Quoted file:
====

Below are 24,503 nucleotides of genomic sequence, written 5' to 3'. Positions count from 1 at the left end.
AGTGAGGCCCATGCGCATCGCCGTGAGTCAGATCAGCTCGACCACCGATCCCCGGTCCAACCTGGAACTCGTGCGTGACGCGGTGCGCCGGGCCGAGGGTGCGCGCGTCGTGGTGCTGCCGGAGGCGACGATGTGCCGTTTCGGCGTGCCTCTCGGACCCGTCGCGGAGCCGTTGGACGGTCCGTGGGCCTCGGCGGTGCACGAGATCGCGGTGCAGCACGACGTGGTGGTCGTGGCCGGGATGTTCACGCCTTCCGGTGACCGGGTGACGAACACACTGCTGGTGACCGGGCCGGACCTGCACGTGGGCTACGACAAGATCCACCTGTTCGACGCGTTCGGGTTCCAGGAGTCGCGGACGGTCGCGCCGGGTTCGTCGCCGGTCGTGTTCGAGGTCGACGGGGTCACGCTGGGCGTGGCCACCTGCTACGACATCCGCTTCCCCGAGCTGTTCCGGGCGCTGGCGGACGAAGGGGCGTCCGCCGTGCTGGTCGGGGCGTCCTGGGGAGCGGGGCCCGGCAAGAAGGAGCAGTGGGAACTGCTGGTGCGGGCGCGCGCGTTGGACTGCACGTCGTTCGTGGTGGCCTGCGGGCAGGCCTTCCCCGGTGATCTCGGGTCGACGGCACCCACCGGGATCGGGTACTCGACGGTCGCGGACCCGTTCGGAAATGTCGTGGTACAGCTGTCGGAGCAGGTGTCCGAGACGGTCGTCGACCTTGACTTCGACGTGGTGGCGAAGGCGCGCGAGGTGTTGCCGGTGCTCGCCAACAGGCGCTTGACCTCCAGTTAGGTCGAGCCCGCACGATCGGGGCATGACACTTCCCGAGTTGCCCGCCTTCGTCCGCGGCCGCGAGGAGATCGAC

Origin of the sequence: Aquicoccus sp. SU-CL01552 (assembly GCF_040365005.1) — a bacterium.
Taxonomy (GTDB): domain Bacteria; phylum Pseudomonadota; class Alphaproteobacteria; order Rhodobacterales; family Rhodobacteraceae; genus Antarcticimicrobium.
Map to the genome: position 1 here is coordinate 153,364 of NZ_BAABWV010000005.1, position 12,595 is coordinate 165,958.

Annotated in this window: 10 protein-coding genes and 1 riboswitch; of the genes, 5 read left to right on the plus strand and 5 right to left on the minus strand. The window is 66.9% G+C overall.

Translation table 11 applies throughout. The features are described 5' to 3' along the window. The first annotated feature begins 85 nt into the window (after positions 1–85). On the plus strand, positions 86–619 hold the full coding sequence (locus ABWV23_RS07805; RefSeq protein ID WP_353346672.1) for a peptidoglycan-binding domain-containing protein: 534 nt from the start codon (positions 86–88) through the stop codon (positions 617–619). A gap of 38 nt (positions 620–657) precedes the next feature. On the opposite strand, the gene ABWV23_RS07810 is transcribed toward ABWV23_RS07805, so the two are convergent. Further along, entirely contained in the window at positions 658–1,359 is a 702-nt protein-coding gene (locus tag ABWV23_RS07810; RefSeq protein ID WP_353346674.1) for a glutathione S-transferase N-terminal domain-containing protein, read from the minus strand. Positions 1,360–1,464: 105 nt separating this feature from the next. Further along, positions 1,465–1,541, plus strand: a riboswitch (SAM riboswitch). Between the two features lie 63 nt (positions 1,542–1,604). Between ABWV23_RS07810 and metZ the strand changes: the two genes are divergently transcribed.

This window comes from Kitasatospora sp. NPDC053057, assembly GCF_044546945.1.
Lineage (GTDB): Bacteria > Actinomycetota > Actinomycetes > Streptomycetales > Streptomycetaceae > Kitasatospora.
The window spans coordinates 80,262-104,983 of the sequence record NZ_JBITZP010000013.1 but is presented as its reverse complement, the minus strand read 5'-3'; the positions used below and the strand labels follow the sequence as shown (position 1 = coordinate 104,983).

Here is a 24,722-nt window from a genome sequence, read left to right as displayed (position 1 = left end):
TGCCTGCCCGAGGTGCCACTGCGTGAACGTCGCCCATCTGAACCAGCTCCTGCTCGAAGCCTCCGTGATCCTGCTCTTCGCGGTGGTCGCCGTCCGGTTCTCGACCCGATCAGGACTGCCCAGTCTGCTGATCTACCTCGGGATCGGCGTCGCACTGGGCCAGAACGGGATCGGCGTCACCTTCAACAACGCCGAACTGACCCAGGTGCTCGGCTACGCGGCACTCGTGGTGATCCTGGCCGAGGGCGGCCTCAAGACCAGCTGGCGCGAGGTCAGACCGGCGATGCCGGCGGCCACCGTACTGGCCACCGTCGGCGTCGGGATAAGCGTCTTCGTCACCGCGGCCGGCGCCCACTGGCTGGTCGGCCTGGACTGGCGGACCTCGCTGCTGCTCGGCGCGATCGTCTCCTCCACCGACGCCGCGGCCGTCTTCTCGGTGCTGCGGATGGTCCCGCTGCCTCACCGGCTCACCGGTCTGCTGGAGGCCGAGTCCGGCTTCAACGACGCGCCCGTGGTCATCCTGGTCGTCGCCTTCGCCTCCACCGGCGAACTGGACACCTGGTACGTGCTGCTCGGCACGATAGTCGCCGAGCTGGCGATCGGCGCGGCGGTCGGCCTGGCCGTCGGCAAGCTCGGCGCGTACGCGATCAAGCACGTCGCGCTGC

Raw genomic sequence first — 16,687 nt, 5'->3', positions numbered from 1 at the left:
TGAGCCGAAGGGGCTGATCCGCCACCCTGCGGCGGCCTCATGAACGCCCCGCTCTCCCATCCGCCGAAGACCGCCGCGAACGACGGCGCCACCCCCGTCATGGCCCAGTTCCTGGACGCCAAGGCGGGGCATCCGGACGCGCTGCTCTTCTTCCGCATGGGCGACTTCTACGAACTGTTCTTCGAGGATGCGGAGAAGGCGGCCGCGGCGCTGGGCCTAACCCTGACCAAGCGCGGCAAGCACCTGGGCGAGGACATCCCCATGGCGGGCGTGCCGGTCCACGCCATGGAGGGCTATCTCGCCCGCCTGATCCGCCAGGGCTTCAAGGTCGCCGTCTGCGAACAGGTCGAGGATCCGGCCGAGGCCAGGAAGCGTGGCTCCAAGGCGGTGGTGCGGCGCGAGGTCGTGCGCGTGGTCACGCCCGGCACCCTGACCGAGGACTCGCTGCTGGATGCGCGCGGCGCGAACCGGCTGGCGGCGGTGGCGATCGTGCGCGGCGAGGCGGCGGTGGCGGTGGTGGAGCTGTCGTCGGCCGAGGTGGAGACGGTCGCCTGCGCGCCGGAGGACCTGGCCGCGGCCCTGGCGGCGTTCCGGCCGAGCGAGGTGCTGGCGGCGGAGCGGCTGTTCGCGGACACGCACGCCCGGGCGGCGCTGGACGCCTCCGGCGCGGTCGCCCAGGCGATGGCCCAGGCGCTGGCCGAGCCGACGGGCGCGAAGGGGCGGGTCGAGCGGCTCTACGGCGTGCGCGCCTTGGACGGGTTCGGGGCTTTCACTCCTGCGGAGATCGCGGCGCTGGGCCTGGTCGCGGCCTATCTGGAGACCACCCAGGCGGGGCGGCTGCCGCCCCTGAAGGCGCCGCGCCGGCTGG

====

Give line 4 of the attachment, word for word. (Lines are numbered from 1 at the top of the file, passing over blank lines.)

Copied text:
Taxonomy (GTDB): domain Bacteria; phylum Pseudomonadota; class Alphaproteobacteria; order Rhodobacterales; family Rhodobacteraceae; genus Antarcticimicrobium.